19OPTION 2 - NEW SAMPLE WITH HOUSEHOLD LISTING, continued Advantages of option 2- simple design- probability-based- if possible self-weighting (national level)Limitations of option 2- expense of listing households- time necessary to list households[Example, sample size of 5000 households may need to households to be listed.]
20DHS Method - Option 2 Create “standard” segments. Divide census population in each EA by 500 to determine number of standard segments.Map sketch segments in each EA.Choose 1 segment at random.List households in selected segment only (instead of entire EA).Purpose is to reduce listing workload to a manageable size.
21MICS Sampling Option 3USE NEW SAMPLE WITHOUT HOUSEHOLD LISTING OPERATION(Modified Segment, or Cluster, Design)Design new MICS sample based on prototype.Two stages with census as frameUse of implicit stratification, systematic selection of census EAs at first stage with ppsPre-determine number of segments based on desired cluster size.Map sketch segments in each EA.Choose 1 segment at random.Interview all households in selected segment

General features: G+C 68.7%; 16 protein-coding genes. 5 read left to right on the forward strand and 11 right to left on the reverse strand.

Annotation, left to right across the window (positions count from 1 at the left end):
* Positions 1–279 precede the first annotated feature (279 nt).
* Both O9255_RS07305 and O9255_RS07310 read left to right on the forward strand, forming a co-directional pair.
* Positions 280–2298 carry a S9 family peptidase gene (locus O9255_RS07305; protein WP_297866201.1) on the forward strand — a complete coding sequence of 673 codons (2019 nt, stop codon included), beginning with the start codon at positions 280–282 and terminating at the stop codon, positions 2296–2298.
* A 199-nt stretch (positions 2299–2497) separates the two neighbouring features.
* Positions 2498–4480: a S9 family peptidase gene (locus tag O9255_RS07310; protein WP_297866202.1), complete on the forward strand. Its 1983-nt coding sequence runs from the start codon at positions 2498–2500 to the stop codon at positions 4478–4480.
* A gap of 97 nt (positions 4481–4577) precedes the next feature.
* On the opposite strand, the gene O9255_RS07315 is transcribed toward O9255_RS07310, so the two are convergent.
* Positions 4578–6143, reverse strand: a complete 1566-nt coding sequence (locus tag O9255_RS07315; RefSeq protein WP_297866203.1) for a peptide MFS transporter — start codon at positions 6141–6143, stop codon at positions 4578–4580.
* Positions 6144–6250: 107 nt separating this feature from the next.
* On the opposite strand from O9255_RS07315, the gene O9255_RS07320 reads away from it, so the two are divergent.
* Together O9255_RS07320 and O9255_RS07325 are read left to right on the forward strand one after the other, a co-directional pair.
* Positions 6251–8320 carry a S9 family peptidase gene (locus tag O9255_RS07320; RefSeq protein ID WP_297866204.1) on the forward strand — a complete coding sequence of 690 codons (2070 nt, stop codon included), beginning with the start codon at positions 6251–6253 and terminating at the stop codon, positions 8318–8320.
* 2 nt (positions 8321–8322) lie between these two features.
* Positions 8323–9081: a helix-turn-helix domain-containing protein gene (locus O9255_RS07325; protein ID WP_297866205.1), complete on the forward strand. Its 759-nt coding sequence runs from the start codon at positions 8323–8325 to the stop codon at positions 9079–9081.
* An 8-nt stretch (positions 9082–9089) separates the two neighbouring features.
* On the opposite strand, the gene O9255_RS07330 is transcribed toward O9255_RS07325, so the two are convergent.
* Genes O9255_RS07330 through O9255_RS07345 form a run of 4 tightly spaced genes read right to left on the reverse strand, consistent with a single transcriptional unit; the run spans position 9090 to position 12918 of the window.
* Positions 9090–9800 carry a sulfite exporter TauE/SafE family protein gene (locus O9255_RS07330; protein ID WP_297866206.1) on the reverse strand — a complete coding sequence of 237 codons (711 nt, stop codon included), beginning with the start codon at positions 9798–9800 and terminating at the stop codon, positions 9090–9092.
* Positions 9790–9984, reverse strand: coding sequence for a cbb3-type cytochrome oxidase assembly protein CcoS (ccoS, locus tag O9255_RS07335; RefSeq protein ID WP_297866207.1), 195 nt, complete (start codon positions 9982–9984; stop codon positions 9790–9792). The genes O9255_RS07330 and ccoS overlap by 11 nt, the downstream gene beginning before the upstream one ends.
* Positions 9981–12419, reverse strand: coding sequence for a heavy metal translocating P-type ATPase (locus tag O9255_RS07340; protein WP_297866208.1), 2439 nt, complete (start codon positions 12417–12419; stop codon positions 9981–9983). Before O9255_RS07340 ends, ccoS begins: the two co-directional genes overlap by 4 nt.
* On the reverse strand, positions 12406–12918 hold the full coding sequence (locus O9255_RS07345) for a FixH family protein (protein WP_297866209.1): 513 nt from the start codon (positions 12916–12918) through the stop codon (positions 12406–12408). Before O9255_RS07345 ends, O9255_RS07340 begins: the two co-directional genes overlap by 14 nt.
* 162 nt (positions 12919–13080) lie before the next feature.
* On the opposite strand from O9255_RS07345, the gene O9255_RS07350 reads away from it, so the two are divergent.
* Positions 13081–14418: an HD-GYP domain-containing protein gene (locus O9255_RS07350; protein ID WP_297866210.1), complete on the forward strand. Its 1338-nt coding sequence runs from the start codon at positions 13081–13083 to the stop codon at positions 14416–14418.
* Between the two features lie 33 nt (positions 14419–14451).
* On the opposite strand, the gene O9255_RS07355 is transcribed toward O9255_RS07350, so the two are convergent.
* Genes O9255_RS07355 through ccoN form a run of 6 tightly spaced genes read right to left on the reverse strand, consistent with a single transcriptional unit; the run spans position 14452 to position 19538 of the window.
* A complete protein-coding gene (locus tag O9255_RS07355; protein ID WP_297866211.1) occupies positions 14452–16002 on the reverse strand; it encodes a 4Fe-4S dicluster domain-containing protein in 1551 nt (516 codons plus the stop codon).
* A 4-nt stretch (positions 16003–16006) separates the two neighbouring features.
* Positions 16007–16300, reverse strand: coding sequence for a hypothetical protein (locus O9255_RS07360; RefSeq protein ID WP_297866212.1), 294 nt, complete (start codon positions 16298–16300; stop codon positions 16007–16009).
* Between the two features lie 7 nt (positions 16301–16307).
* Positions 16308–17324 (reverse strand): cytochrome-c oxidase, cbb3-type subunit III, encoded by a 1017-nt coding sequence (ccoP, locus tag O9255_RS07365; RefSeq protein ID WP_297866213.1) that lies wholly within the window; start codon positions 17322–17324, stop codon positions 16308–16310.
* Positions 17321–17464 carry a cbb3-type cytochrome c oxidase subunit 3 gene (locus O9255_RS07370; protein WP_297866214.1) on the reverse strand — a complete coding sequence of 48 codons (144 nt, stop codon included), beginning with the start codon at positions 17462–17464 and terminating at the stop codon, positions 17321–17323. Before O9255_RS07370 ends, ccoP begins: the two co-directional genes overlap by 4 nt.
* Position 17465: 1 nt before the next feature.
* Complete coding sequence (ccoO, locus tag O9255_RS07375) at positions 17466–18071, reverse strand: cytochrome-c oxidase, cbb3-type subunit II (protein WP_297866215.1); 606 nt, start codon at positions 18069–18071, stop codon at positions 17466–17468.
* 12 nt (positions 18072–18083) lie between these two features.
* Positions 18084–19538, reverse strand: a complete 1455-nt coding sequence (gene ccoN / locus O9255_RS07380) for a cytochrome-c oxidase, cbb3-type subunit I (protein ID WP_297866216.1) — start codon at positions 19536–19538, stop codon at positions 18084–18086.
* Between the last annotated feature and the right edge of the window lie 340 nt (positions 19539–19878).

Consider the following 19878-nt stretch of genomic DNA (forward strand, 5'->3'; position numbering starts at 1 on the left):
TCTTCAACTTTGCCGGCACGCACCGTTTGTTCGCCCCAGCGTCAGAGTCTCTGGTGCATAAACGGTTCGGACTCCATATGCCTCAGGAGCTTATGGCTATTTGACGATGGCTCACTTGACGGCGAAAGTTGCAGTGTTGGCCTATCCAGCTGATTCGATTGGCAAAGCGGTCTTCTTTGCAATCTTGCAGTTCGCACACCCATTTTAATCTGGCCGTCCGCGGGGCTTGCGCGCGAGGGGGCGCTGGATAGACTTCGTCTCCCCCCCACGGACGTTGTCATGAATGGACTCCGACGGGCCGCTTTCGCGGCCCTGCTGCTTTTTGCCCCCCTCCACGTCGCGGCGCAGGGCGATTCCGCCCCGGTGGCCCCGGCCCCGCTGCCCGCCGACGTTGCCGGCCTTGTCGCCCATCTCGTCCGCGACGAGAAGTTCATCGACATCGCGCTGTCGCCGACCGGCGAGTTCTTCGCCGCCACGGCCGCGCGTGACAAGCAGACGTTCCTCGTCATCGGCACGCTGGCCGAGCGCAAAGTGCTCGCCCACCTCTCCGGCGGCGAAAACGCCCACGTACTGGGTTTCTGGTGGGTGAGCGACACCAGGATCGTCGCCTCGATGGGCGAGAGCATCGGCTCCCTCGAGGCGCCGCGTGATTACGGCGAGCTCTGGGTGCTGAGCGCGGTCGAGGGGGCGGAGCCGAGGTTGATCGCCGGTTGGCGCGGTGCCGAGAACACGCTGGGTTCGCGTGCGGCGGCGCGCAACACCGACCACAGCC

22OPTION 3 - NEW SAMPLE WITHOUT HOUSEHOLD LISTING, continued Illustration:Suppose desired cluster size is 20 households.Suppose first sample EA contains 112 census households (according to frame).Divide 112 by 20 = 5.6 (round to 6).Map sketch exactly 6 segments based on canvass of EA.Select one segment at random.Interview all households (no matter how many are currently in the selected segment).
23OPTION 3 - NEW SAMPLE WITHOUT HOUSEHOLD LISTING, continued Advantages of option 3avoids listing completelyprobability-basedself-weighting (national level)Limitations of option 3less reliable than option 2 (households are “clustered” together in compact segments)segmentation itself can be time-consuming and complicateddifficult to control sample size
24Special Topics Sub-national estimates, domains Water and sanitation estimatesSurvey weighting, sampling errorsOther – sample frame construction, selection techniquesCountry examples